{new TestDevice("laptop", new Dimension(1366, 720), asList("laptop"))},
            {new TestDevice("desktop", new Dimension(1920, 1080), asList("desktop"))}
    };
}

Because Galen is Selenium based then of course you can run against your existing Grid, SauceLabs or BrowserStack configurations.

The Tests

Define a test name, load a URL, do some Selenium interactions (if required) and then check the layout from your spec file:

@Test(dataProvider = "devices")
public void popDown_shouldLookGood_onDevice(TestDevice device) throws IOException {
    load("/");
    getDriver().findElement(By.id("searchBox")).sendKeys("WiFi");
    checkLayout("/specs/loginPage.spec", device.getTags());
 }

The Output

After it has run Galen produces a HTML report which is very handy and also produces heat maps for the elements declared in your gspec file. The Galen website has a good example HTML report here.

So what’s left? Hook it up to your CI and away you go. Although you if plan on using this more extensively than something high level you may want to structure your solution accordingly and implement a more page object approach.

Summary

Galen has its uses and may be a viable high level alternative if you cannot get hold of an Applitools license, but as Joe states in his article there are many differences between the two. Although Galen has a built in image comparison tool, I have no idea how to set this up yet. Either way I got something quick (if dirty) working in no time and furthermore I found myself quite pleased/ surprised with how easy it was to use.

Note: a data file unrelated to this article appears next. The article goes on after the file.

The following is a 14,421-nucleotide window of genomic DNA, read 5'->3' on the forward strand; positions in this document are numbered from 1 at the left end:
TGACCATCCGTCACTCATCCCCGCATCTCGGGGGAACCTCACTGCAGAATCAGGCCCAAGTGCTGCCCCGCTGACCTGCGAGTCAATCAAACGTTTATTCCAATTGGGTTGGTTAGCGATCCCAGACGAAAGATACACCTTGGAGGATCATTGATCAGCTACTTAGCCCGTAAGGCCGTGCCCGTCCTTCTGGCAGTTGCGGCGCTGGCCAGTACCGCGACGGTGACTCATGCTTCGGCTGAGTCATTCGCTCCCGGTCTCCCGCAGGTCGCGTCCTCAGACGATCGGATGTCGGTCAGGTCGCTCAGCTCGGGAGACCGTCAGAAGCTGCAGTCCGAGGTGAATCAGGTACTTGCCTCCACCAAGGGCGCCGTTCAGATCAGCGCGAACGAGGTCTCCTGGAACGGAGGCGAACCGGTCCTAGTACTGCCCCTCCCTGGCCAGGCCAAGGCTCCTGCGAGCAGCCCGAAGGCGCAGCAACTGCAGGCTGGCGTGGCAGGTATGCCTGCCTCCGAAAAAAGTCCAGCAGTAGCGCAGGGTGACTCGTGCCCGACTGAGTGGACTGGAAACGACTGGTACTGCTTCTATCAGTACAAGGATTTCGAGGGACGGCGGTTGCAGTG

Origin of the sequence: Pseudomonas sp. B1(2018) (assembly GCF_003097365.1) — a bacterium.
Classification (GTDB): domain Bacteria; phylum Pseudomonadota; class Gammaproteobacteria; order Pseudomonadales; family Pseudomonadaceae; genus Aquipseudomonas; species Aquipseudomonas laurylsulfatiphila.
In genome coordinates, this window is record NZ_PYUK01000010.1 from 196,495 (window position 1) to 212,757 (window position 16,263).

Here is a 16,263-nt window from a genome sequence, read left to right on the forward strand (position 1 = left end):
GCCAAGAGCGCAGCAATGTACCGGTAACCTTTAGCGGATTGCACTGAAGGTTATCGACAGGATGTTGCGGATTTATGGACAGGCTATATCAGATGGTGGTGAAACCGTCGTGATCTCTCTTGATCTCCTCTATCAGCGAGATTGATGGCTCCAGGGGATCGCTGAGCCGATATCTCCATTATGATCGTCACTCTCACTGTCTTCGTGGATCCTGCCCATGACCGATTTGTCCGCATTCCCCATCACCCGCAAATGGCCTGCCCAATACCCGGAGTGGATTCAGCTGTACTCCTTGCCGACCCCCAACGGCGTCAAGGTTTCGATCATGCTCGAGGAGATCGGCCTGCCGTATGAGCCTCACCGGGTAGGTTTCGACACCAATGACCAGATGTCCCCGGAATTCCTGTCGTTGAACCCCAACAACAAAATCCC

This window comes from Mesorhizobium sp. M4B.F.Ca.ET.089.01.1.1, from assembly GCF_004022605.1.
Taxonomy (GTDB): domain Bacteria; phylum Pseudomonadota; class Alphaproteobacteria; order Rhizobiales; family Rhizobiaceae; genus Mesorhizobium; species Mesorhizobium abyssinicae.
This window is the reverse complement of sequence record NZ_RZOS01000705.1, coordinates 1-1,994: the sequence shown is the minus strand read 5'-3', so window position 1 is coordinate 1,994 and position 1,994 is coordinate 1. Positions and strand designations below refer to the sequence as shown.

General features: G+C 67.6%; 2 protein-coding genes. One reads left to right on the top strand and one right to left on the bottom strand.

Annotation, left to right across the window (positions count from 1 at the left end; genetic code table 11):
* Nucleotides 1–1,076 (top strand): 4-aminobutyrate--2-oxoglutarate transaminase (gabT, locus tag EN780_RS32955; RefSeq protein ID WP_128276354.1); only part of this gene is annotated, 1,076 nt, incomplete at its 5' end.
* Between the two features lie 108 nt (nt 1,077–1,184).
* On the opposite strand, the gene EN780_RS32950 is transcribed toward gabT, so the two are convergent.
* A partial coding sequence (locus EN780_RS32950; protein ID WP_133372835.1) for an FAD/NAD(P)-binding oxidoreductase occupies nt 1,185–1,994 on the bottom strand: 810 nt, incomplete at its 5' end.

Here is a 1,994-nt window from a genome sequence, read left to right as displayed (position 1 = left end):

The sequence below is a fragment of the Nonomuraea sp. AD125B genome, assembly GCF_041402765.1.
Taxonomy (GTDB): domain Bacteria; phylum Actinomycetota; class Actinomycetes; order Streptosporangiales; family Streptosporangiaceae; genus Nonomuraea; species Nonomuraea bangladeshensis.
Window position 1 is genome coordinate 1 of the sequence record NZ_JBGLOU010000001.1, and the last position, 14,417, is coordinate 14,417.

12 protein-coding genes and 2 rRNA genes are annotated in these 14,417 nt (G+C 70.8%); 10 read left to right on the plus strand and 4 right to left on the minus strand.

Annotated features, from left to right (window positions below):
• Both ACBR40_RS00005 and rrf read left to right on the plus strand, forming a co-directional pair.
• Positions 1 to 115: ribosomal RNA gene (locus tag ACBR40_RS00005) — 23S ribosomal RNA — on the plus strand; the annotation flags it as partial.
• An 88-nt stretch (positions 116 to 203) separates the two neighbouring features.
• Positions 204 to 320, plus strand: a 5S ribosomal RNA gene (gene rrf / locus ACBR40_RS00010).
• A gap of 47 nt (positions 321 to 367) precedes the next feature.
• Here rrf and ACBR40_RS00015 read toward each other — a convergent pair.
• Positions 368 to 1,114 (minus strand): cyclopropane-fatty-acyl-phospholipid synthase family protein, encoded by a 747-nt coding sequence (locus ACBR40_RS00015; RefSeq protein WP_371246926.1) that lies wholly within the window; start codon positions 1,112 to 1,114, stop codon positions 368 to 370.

Measuring Speed and Performance with Sitespeed.io

I recently came across a fantastic open source speed and performance tool called Sitespeed and was pretty amazed by both what it can do and how it presents the results to you.

It has its foundations in some other cool stuff you may have heard of like YSlow, PhantomJS and Bootstrap and makes good use of WebPageTest too. It seems to support pretty much every platform too, I’m a .Net/ windows guy so I’ll be working with that. Lets have a look:

Install

Install via node – if you don’t have NodeJs get it here.

$ npm install -g sitespeed.io

Configure and Run

So to get some metrics out of something, lets run a simple test. Open a command prompt and run the following:

sitespeed.io.cmd -u http://www.google.co.uk -d 0 -b chrome -v –viewPort 1920×1080 –name Google_Report

If you’re a windows user like me don’t forget the .cmd on the end of the sitespeed.io initialiser, it’s an easy mistake to make! Let Sitespeed.io do it’s thing, in this particular instance we are crawling google to a depth of 0 (so just it’s landing page, for brevity.) and doing this with chrome, viewport size is set to 1920×1080, -v for verbose stdout, name gives it a name.

Running sitespeed.io

Hey presto, a performance dashboard:

Sitespeed.io report

Full example report is here.